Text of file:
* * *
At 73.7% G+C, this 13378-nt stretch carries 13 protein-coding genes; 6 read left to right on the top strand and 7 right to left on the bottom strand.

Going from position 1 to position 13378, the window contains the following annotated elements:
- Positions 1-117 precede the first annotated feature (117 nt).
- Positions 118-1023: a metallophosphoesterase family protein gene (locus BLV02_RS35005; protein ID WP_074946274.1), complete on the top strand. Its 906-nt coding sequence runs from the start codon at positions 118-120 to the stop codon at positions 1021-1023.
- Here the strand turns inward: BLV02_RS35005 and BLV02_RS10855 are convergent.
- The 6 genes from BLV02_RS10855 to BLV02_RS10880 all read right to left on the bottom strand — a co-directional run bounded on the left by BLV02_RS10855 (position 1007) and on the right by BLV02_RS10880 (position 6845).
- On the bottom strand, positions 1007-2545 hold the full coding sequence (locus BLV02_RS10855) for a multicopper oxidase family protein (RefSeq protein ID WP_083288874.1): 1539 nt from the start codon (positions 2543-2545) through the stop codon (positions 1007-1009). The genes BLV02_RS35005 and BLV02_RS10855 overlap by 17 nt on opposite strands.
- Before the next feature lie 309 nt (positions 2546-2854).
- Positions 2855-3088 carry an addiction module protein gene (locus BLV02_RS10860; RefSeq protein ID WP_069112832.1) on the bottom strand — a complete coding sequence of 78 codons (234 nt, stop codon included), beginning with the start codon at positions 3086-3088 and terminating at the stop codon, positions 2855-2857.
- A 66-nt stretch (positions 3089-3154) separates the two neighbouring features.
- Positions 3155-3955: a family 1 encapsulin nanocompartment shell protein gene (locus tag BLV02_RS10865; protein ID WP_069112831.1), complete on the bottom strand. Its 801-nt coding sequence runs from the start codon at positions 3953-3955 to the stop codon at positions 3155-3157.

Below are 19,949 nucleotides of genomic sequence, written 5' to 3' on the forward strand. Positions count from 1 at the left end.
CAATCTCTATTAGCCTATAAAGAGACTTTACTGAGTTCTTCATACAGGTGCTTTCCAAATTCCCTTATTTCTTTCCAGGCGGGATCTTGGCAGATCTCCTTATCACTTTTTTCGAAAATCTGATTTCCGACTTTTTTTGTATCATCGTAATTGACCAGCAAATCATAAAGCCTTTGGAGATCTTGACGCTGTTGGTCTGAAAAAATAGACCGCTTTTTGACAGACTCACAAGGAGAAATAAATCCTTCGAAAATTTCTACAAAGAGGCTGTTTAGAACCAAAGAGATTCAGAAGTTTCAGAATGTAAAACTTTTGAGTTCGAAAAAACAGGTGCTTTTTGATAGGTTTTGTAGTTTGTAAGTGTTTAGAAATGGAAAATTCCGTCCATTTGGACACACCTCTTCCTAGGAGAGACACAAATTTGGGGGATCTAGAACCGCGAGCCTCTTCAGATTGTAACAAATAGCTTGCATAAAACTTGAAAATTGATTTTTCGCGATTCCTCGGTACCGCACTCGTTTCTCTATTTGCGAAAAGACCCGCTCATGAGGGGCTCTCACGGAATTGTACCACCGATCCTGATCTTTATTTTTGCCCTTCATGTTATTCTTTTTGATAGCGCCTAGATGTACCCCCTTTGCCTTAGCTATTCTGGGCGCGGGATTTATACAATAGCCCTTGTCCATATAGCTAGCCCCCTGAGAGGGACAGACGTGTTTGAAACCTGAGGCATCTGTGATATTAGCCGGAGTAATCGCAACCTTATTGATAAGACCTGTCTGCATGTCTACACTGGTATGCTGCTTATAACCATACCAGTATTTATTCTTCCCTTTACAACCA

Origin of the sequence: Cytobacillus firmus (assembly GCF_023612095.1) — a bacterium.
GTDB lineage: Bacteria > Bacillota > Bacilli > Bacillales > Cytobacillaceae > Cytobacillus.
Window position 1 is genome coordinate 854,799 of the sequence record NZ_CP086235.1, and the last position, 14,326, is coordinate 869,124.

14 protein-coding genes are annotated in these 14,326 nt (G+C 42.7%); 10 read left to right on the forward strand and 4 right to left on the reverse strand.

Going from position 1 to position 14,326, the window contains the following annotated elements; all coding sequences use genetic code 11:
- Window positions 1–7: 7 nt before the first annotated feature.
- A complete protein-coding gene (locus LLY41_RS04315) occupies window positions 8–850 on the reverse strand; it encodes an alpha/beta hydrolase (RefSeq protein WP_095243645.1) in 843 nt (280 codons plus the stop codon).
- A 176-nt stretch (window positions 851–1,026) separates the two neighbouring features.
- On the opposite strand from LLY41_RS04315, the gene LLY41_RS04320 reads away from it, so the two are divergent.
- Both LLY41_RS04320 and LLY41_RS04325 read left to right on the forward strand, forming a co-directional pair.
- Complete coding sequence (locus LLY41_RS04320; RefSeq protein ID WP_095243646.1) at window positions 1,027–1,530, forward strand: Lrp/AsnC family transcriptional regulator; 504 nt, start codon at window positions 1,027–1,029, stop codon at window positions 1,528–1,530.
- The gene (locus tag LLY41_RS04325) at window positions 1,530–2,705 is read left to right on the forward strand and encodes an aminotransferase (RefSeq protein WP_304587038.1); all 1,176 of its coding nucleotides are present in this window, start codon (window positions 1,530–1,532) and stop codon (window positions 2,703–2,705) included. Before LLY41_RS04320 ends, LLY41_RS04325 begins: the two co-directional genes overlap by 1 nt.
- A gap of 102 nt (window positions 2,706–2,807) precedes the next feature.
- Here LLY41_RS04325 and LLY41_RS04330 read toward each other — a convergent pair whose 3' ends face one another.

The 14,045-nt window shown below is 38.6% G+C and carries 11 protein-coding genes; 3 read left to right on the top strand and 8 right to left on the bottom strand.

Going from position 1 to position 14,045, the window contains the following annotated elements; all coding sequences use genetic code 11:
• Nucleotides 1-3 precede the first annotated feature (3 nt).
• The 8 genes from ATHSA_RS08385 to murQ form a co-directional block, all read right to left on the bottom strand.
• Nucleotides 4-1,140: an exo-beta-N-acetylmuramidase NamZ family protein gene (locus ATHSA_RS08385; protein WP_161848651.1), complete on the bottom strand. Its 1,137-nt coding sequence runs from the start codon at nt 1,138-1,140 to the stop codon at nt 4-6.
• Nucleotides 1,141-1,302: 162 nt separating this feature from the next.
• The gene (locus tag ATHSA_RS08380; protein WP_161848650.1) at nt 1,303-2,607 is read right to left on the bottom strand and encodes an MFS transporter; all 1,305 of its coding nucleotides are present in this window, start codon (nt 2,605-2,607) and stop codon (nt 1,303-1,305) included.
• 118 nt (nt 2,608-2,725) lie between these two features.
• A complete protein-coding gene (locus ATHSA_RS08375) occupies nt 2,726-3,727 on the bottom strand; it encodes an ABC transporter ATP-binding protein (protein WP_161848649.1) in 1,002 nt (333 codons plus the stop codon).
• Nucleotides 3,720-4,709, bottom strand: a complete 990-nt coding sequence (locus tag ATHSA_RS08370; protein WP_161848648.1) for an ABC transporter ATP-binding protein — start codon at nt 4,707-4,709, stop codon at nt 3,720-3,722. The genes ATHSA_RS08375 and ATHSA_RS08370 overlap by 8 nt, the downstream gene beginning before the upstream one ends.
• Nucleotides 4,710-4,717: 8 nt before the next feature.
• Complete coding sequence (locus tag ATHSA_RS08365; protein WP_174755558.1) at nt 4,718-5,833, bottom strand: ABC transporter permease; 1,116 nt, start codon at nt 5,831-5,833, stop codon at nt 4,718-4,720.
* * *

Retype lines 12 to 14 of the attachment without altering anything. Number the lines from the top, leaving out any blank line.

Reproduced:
Below are 19,949 nucleotides of genomic sequence, written 5' to 3' on the forward strand. Positions count from 1 at the left end.
CAATCTCTATTAGCCTATAAAGAGACTTTACTGAGTTCTTCATACAGGTGCTTTCCAAATTCCCTTATTTCTTTCCAGGCGGGATCTTGGCAGATCTCCTTATCACTTTTTTCGAAAATCTGATTTCCGACTTTTTTTGTATCATCGTAATTGACCAGCAAATCATAAAGCCTTTGGAGATCTTGACGCTGTTGGTCTGAAAAAATAGACCGCTTTTTGACAGACTCACAAGGAGAAATAAATCCTTCGAAAATTTCTACAAAGAGGCTGTTTAGAACCAAAGAGATTCAGAAGTTTCAGAATGTAAAACTTTTGAGTTCGAAAAAACAGGTGCTTTTTGATAGGTTTTGTAGTTTGTAAGTGTTTAGAAATGGAAAATTCCGTCCATTTGGACACACCTCTTCCTAGGAGAGACACAAATTTGGGGGATCTAGAACCGCGAGCCTCTTCAGATTGTAACAAATAGCTTGCATAAAACTTGAAAATTGATTTTTCGCGATTCCTCGGTACCGCACTCGTTTCTCTATTTGCGAAAAGACCCGCTCATGAGGGGCTCTCACGGAATTGTACCACCGATCCTGATCTTTATTTTTGCCCTTCATGTTATTCTTTTTGATAGCGCCTAGATGTACCCCCTTTGCCTTAGCTATTCTGGGCGCGGGATTTATACAATAGCCCTTGTCCATATAGCTAGCCCCCTGAGAGGGACAGACGTGTTTGAAACCTGAGGCATCTGTGATATTAGCCGGAGTAATCGCAACCTTATTGATAAGACCTGTCTGCATGTCTACACTGGTATGCTGCTTATAACCATACCAGTATTTATTCTTCCCTTTACAACCA

Origin of the sequence: Cytobacillus firmus (assembly GCF_023612095.1) — a bacterium.